Parents & Carers
Visit the young persons’ services page on the Addaction website to find out more about how we work with young people, their parents and carers.
Use the service finder on the main Addaction website to find your nearest Young Addaction service.
Talking to young people about drugs and alcohol. Some do’s and don’ts.
Do – listen carefully to what the young person is saying. If you don’t understand some of the terms s/he uses, ask for an explanation.
Do – focus on the person, not just on the use.
Do – try to use open questions which will enable the young person to talk and explore ideas.
Do – be positive. Giving warnings such as ‘X is very dangerous’ may backfire by making ‘X’ sound exciting or glamorous. Highlighting positive images of health and promoting self-esteem may be more productive.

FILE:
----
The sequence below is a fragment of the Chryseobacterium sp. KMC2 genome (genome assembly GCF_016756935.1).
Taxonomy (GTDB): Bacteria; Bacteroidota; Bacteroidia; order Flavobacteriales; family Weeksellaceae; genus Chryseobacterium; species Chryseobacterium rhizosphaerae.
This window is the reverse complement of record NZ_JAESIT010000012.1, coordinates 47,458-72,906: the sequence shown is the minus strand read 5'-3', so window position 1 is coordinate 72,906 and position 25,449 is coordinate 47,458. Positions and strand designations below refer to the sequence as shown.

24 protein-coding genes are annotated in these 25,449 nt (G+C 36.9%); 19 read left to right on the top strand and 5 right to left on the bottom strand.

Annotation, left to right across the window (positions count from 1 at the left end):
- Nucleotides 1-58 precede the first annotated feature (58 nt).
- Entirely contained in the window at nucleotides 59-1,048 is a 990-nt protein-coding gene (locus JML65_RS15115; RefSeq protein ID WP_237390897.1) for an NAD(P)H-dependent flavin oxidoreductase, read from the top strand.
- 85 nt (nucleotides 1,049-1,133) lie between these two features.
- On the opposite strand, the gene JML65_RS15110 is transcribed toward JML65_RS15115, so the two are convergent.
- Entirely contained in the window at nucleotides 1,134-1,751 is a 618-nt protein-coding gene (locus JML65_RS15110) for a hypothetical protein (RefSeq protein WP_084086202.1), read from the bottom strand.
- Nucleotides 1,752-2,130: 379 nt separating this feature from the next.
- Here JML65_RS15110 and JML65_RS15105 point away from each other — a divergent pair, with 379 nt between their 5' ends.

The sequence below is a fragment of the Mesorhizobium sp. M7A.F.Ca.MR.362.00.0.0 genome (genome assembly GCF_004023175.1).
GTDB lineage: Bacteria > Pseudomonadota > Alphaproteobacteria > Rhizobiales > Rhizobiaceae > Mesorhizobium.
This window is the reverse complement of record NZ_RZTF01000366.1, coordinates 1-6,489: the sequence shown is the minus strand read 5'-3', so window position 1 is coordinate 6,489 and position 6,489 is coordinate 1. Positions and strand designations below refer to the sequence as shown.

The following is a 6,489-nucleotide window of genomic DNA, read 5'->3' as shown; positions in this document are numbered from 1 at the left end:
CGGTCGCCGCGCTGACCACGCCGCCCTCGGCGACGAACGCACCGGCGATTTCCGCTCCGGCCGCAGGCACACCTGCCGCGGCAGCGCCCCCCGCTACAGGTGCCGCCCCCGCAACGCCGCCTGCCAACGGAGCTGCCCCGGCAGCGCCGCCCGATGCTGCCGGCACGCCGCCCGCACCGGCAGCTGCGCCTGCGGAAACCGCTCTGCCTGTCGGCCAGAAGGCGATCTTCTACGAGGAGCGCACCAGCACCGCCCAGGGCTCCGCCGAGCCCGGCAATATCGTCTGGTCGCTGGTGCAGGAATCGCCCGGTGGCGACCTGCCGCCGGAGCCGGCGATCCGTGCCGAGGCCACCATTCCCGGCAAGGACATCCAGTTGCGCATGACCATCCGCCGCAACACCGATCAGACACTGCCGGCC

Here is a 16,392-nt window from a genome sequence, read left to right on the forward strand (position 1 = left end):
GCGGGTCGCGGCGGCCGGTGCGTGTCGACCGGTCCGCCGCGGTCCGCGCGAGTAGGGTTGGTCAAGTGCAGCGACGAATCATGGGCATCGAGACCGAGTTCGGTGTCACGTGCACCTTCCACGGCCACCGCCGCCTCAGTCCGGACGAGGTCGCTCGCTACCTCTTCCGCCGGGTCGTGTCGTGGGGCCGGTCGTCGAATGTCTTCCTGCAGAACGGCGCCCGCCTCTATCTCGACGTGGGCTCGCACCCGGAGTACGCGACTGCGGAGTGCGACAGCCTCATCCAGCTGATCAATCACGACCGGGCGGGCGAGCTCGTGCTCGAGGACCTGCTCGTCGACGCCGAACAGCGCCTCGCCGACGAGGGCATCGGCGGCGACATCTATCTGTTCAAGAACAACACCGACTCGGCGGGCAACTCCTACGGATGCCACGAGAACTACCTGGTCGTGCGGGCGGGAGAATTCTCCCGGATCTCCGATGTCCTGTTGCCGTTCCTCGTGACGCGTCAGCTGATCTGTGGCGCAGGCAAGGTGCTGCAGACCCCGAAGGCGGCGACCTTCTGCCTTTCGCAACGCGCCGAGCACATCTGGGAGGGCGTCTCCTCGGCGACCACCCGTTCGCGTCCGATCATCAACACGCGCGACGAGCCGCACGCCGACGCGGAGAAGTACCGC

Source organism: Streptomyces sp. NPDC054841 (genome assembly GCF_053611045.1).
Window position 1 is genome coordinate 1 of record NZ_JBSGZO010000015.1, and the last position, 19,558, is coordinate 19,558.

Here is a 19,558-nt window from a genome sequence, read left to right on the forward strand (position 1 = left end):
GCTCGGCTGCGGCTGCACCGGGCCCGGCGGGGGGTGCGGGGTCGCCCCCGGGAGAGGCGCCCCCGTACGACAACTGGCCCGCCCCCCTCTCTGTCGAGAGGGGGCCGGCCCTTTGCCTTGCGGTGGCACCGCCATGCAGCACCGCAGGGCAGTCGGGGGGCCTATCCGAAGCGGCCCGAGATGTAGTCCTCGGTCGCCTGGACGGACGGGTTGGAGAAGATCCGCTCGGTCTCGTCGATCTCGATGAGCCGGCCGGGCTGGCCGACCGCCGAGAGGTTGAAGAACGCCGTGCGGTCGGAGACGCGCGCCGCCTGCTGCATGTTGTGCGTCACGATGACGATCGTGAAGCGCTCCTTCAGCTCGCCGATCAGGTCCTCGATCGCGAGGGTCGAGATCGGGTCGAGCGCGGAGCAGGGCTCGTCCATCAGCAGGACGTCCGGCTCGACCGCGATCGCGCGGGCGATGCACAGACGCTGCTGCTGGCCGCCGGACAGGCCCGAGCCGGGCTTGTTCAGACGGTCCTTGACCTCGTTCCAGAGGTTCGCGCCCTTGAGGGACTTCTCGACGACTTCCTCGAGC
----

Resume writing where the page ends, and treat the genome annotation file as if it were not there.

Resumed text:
Do – check your facts – ensure any information you give is accurate.
Do – keep things in perspective – remember that for most people, experimenting is a phase they pass through and come out of without suffering serious harm – there is no inevitable progression into addiction and all its related problems.
Do – accept the limits of what you can hope to achieve. Many young people will not immediately give up using whatever you say or do. Encouraging less harmful drug use may be more effective than trying to persuade them to stop altogether.
Don’t – overreact or panic – don’t assume that anything drastic has to be said or done in the course of the conversation.
Don’t – try to talk in-depth to someone who is intoxicated.
Don’t – lose sight of what you aimed to achieve when you began.
Don’t – be judgmental. Attitudes and values regarding drugs and alcohol vary enormously – don’t assume that young people will share your point of view.
Don’t – try to use slang terms or jargon you are not completely familiar with.
Don’t – make blanket generalisations, moralise or sensationalise.